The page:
Hands-on skills wow showgoers at TVET Expo

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Mediatrice Mukansaga, a student at VCT Gacuriro, makes a motor rewinding system at the ongoing TVET expo yesterday. The New Times/ T. Kisambira.

Students from 40 Technical and Vocational Education and Training (TVET) schools, members of the private sector and foreign exhibitors are showcasing advanced skills at the third TVET exhibition that kicked off in Kigali yesterday.

About 290 exhibitors are taking part in the exhibition at Gikondo Expo Grounds.

Among them include 16 foreign exhibitors from regional countries as well as across India and Singapore.

Speaking at the opening of the expo, the Minister for Education, Dr Vincent Biruta, stressed the need for hands-on skills to address unemployment, transform lives and contribute to national development.

“The private sector has played a significant role in advancing the TVET vision and if everyone had a similar role, there is no doubt we would go far in achieving our target of becoming a knowledge-based economy,” said Dr Biruta.

The minister said the expo shows the level at which the country has advanced in promoting hands-on skills.

“The percentage of girls enrolling in TVET schools is still very low but we need to change this trend and have a bigger number of girls in TVET schools. Generally, only 38 per cent of secondary students are enrolled in TVET schools, we need a paradigm shift and our target is to have 60 percent enrollment by 2017, but to achieve this, there is need for mass investment,” said Dr Biruta.

To realise that, government plans to gradually scale down the number and student population in conventional secondary schools, with more expected to join TVET institutions upon completion of O-Level.

The whole idea is to put emphasis on courses that are demand-driven and which increase job-creation opportunities.

In effect, government established the Workforce Development Authority (WDA) in 2008, to oversee the implementation of the country’s TVET system, and later on this year, a ministry particularly charged with TVET was established.

Dr Biruta said there are still challenges mainly related to public perception and attitude toward technical and vocation education, which should change.

“Some people think that TVET is not the ideal form of education, others believe it’s a course for failures, but this is completely very wrong, TVET is the major answer to the labour market demands. Those in TVET schools obtain enabling skills, knowledge and a positive attitude in the labour market,” he said.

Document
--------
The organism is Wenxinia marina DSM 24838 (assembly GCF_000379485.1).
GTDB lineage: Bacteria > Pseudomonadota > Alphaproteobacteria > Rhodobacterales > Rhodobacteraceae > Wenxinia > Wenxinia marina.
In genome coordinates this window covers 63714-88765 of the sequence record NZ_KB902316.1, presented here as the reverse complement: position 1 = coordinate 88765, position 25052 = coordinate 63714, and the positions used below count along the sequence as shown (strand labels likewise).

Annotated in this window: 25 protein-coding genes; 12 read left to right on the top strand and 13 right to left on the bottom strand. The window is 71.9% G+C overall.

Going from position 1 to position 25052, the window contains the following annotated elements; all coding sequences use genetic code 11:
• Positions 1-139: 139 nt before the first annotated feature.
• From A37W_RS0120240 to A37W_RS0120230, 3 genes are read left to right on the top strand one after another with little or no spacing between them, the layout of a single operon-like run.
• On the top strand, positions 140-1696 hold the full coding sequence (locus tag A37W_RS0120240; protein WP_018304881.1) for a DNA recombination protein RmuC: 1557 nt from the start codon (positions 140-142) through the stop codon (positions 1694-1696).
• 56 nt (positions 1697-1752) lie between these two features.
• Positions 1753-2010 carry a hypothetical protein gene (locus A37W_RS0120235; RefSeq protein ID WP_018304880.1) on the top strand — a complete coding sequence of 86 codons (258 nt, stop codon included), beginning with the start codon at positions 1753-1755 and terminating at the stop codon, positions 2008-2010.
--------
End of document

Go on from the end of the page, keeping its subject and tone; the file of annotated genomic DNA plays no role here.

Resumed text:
The chairperson of the Private Sector Federation (PSF), Benjamin Gasamagera, praised the skills development initiatives but hastened to add that there is a lot that needs to be done mainly in changing public attitude towards TVET.

Exhibitors speak

Jean Damascene Habagihirwa, a mechanic student at Expert Motor Vocational Training Centre, in Remera, Kigali, is exhibiting vehicle engine.

“I made this engine out of scrap and now it is running. As soon as I finish school my dream is to establish my own garage, with the skills I have, I don’t intend to be employed by someone for long,” he said.

Another exhibitor, Mediatrice Mukansanga, a motor rewinding student at VCT-Gacuriro, explained what rewinding coils is all about and how it is done.

“This is a rare technology that can’t easily be done by anyone. Electric motors are relatively simple mechanical devices, but rewinding the coils is a precise task that should only be undertaken by those with a sharp eye, patience and knowledge of how it is done,” said Mukansanga.

A motor rewinding is a mechanical item that appears mostly in industrial machines and it is made up of many closely tied together wires.

Gad Niyitegeka, the director of VCT-Gacuriro said most factories have to ship a whole machine back to the manufacturer to repair the motor rewinding which is very expensive.

“Repairing a motor rewinding requires precisions and patience, that’s why women succeed most in this sector… we are now exhibiting our technology to show the factories that they no longer need to look West for solutions, we are able to solve their problems,” said Niyitegeka.

The TVET Expo is expected to run for six days ending on December 3. A TVET symposium is also scheduled to take place today at the sidelines of the expo and seven line ministers from the region are expected to attend.